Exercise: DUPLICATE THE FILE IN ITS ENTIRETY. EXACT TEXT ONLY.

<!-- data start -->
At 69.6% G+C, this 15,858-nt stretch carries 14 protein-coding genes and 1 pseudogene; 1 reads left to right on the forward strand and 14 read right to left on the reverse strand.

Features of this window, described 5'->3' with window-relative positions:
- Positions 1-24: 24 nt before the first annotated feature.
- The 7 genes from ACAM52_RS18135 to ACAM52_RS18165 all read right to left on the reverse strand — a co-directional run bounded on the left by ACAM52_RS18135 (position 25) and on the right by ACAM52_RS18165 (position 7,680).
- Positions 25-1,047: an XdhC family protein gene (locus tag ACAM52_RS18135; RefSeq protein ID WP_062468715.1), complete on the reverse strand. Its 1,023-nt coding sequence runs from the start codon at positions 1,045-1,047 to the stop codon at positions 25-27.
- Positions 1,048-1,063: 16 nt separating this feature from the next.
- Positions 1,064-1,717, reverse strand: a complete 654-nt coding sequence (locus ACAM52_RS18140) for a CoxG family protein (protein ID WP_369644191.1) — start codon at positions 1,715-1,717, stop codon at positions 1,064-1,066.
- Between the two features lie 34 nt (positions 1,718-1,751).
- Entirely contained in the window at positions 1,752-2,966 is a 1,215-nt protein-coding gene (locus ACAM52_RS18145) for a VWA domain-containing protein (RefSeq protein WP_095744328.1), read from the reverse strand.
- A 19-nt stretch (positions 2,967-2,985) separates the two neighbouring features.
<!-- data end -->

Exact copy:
At 69.6% G+C, this 15,858-nt stretch carries 14 protein-coding genes and 1 pseudogene; 1 reads left to right on the forward strand and 14 read right to left on the reverse strand.

Features of this window, described 5'->3' with window-relative positions:
- Positions 1-24: 24 nt before the first annotated feature.
- The 7 genes from ACAM52_RS18135 to ACAM52_RS18165 all read right to left on the reverse strand — a co-directional run bounded on the left by ACAM52_RS18135 (position 25) and on the right by ACAM52_RS18165 (position 7,680).
- Positions 25-1,047: an XdhC family protein gene (locus tag ACAM52_RS18135; RefSeq protein ID WP_062468715.1), complete on the reverse strand. Its 1,023-nt coding sequence runs from the start codon at positions 1,045-1,047 to the stop codon at positions 25-27.
- Positions 1,048-1,063: 16 nt separating this feature from the next.
- Positions 1,064-1,717, reverse strand: a complete 654-nt coding sequence (locus ACAM52_RS18140) for a CoxG family protein (protein ID WP_369644191.1) — start codon at positions 1,715-1,717, stop codon at positions 1,064-1,066.
- Between the two features lie 34 nt (positions 1,718-1,751).
- Entirely contained in the window at positions 1,752-2,966 is a 1,215-nt protein-coding gene (locus ACAM52_RS18145) for a VWA domain-containing protein (RefSeq protein WP_095744328.1), read from the reverse strand.
- A 19-nt stretch (positions 2,967-2,985) separates the two neighbouring features.